With an eye toward one thing, playing music for a living, Gerry Stanek spent the 1980s in just about every rough and tumble bar in Western Pennsylvania. Playing a couple of hundred times a year was a training ground like no other. As lead singer for The Impostors, Stanek drove the van and booked the gigs. And rather than spend his days sleeping,
he started writing and recording songs in his parents’ basement. More training.
By 1990, Stanek had moved on, tired of playing covers and getting nowhere. An audition during a blizzard took place at Lamont’s Tavern in Johnstown, PA. Gerry Stanek had just enough chops as a bass player to land a gig with The Lost, a New York City band signed to Epic Records. He spent the next three years touring and recording with Luke Janklow and company. The Lost toured relentlessly, opening for acts like The Black Crowes, King’s X, Mr. Big and The Ramones. All along, Gerry Stanek was still writing songs. More training.
Despite the hard work and a label deal, success was fleeting for The Lost and Stanek left the band in the summer of 1992. He found himself back in Pennsylvania without a gig. And then the phone rang one day and it was Norman Nardini, Pittsburgh’s hardest working musician; a guy who had grabbed at the top rung of the ladder several times; a fighter who had his own flirtations with major labels. Stanek signed on to play bass with Nardini and spent the next year and a half tooling around the East Coast in Nardini’s van, playing all the great rooms in Pittsburgh and eating 3AM wings at Excuses on the South Side. More training.
Stanek left Nardini’s band in the fall of ’93 and headed for the Jersey Shore to devote time and attention to a growing catalog of his own songs. There was a thriving scene for original music in Asbury Park and before you could say seaside, he was performing regularly at The Saint and other clubs in Monmouth County. He was driving up to the city,too, singing and playing at The Bitter End, CBGB’s 313 Gallery and other clubs. Training. Working. Training.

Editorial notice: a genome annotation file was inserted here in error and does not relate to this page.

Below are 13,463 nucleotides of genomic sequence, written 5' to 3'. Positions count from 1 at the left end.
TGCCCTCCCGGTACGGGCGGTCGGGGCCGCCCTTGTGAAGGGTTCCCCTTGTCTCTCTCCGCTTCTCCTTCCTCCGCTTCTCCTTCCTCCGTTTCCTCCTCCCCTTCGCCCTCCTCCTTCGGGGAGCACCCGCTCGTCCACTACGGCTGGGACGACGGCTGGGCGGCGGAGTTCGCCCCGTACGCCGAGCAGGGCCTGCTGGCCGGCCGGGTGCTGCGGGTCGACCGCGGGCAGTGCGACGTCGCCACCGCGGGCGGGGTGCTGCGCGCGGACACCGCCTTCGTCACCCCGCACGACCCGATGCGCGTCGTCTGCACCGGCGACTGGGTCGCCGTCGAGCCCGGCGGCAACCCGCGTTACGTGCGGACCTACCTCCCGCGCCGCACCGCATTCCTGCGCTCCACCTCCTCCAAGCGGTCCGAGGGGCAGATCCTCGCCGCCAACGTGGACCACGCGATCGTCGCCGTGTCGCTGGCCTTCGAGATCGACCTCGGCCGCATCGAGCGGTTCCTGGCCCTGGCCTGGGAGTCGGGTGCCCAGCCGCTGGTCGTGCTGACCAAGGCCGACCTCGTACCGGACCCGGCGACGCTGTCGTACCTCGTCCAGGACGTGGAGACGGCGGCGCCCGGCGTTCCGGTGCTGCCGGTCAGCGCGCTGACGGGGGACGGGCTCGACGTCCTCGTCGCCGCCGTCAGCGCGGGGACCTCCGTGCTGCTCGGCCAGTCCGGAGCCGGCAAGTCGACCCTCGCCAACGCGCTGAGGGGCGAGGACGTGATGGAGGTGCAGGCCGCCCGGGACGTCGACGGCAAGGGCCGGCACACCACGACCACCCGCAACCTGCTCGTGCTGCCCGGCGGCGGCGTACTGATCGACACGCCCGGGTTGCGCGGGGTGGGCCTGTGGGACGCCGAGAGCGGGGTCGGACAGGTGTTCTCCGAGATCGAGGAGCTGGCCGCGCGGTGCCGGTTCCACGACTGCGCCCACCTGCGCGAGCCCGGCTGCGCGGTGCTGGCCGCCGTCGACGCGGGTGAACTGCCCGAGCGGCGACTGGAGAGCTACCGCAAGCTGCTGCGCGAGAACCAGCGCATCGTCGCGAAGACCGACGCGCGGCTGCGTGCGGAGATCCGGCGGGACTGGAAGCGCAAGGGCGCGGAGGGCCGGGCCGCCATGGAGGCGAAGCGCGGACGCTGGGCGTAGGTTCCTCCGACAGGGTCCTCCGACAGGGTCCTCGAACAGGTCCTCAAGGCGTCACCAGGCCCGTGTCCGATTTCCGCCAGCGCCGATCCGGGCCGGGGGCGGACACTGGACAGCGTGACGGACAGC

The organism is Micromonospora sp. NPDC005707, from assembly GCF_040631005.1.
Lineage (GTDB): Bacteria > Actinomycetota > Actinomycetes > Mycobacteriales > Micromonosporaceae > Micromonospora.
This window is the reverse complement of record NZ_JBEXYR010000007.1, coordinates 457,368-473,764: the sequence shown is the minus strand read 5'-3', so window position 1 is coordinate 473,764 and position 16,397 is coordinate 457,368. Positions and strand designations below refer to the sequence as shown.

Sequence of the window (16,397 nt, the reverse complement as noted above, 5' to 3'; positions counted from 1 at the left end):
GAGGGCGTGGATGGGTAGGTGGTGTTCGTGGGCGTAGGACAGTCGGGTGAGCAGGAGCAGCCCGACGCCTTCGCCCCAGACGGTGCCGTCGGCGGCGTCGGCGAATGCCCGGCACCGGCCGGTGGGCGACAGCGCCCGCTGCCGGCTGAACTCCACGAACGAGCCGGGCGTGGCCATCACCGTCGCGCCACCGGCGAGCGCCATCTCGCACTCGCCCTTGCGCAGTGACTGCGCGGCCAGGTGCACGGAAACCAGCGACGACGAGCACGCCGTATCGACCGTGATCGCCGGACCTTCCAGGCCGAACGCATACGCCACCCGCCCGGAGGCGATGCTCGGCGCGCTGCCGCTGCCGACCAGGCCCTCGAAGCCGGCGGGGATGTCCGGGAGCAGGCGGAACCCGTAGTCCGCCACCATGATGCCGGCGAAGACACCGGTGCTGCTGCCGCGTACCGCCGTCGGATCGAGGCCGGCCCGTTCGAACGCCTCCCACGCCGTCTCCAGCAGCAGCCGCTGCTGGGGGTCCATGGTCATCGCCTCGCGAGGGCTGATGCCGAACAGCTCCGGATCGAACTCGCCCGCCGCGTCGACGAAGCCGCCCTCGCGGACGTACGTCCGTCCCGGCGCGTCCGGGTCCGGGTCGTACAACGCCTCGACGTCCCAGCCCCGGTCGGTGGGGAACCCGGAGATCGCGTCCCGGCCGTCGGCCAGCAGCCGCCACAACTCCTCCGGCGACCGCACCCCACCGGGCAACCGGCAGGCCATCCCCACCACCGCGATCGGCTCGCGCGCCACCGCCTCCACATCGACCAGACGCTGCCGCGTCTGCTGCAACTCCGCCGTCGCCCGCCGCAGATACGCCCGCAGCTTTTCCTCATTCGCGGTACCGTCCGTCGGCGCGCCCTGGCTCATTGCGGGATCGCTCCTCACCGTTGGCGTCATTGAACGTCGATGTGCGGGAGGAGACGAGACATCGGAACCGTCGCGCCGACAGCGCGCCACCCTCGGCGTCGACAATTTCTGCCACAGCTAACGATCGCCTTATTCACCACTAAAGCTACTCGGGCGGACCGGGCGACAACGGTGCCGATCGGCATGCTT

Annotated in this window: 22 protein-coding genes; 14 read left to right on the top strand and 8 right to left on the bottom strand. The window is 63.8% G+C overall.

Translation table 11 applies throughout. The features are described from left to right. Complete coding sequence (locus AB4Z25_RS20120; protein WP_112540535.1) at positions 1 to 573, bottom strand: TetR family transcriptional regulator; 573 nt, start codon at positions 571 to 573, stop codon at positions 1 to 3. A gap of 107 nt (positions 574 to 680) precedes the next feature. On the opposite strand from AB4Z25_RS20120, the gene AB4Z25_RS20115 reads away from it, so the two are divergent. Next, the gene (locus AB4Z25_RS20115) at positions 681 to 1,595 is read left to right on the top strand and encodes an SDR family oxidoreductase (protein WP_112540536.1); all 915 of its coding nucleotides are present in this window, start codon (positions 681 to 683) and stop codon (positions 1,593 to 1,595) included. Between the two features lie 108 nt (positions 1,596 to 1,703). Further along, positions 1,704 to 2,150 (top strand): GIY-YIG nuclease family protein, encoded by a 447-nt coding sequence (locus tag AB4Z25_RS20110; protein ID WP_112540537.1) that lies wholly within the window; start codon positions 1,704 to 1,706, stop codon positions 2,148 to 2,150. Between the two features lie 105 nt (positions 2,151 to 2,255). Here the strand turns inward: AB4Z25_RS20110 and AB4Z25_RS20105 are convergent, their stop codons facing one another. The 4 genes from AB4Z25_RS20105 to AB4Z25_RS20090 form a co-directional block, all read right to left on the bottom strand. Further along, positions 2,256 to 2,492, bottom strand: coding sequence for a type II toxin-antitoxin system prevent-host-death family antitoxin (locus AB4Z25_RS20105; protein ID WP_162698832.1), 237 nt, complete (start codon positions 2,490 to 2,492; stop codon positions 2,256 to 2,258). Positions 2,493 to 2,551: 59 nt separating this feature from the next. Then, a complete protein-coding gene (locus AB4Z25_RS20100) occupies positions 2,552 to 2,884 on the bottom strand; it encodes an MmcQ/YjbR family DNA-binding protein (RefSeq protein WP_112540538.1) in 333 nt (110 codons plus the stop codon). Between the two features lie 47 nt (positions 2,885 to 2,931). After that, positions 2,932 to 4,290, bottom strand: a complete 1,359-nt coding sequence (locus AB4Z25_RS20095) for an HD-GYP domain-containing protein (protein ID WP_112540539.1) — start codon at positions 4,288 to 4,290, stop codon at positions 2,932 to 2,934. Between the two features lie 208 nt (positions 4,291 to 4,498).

Stanek’s talent as a bass player and his long and varied band experience was the ace he always carried, though. He was offered a job with John Eddie at one point, but decided to stay solo. He’d met JE’s guitar player, PK Lavengood, while gigging with Norm Nardini. And it was Lavengood who introduced Stanek to the guys in Outcry, New Jersey’s tougher, louder answer to Crowded House. Next thing you know, Gerry was in the big Outcry house in Allenhurst learning songs. And for three years he moved in and out of employment with the Outcry boys, finally signing on for good as the band prepared to release a record with Eureka/Polygram in 1997. More training.
Alas, record deals don’t always add up to sales. By the winter of ’98-’99, Gerry Stanek had moved back to Pennsylvania, disenchanted with the business of music. He was 35 and not exactly sure what his life was going to look like. “For the first couple of years, my guitars collected dust,” he says. “It was so hard to quit, so devastating to accept the end, I just let it go completely.”
The stars always seem to align, though. In the early part of the new millennium, Stanek started to scribble lyrics again. Then he started to think about finishing songs. And, well, you know the rest. Simply put, there’s lots more music in Gerry Stanek. There’s more training; more work. More training.
released 14 January 2012
All Noise by Gerry Stanek except piano by Chris McKenna. Copyright 2012, Bituminous Records. For booking and info, write to firstname.lastname@example.org
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